When carbon nanotubes entered the spotlight in 1991, visionaries and futurists had a field day. The structural, thermal, and electrical properties of these cylinder-shaped carbon molecules meant that, in theory, they could be used to build incredibly strong structures, such as a space elevator that would stretch 62,000 miles from Earth, or incredibly compact and fast digital computers. In practice, however, it has been tough to mass-produce nanotubes that are long enough for engineers to do any such amazing things. Now Nanocomp Technologies, based in Concord, New Hampshire, is trying to bring the future closer by producing, in bulk, yarns and sheets made from carbon nanotubes.
1. Get small. A nanometer is about the width of a strand of DNA; if you design, build, or use functional systems smaller than 100 of these, you’re a nanotechnologist.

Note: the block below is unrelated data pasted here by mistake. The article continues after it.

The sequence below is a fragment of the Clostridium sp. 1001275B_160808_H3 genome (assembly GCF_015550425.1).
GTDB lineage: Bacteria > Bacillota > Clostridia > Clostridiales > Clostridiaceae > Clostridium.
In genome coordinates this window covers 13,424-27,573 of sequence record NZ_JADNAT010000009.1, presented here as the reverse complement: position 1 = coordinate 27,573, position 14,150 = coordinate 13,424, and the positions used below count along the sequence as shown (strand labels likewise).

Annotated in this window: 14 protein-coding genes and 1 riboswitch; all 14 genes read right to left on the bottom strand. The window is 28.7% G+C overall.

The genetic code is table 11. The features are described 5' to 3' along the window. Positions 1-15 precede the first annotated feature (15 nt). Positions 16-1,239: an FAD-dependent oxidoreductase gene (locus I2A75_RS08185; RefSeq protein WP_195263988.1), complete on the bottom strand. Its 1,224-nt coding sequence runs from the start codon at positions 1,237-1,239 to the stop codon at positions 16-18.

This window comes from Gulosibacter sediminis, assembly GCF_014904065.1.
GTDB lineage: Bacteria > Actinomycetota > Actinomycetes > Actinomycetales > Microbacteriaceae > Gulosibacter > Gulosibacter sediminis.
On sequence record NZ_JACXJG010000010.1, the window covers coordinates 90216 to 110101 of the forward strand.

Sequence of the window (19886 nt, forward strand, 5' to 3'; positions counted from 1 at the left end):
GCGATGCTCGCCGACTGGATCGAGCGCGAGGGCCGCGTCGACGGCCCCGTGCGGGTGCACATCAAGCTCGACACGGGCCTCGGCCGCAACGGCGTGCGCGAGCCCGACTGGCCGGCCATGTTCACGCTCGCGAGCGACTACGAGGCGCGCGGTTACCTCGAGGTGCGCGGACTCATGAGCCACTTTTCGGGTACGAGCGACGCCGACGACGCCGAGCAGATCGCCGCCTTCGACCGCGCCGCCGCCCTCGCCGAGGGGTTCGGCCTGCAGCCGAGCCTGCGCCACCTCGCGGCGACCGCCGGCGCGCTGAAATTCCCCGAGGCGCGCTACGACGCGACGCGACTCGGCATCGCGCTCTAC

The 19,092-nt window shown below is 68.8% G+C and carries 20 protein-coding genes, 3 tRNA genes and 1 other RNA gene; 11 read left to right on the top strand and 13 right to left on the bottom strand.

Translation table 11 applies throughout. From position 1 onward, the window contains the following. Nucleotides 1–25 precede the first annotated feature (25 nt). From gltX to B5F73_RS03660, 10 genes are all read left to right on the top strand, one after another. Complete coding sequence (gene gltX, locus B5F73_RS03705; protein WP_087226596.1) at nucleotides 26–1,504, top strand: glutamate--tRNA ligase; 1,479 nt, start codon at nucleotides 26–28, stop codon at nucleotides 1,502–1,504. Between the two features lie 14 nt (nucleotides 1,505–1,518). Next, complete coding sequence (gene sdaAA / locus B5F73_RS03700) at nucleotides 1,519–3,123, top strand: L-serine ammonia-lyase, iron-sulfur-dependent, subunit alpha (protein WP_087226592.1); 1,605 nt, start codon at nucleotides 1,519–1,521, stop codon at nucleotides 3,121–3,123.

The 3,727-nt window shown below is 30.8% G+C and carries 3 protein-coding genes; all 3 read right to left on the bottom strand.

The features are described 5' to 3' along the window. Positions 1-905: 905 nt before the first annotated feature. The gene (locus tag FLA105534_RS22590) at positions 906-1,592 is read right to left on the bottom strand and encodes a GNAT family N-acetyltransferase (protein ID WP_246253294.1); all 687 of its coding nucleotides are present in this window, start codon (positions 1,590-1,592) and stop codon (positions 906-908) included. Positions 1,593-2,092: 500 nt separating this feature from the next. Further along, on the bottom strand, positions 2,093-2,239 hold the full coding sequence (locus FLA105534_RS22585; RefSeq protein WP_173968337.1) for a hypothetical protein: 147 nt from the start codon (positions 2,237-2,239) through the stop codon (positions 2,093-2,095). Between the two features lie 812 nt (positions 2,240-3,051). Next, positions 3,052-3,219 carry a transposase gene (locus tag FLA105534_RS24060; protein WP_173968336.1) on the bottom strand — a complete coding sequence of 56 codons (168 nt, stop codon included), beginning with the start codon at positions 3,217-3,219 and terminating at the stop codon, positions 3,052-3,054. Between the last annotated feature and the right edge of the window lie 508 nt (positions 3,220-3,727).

2 By that definition, we have been doing nanotech for centuries. For instance, thecolors in medieval stained glass windows result from nanocrystalscreated in the heating and cooling of the glass.
3 Size matters. At the nano scale, materials take on unusual properties. Their color, transparency, and melting point often differ significantly from those of larger clumps of the same stuff.
4 Nanoscale bits of metal oxide, carbon fiber, or metal blends can detoxify hazardous waste: Their extreme solubility and chemical reactivity help them zero in on the nasty stuff.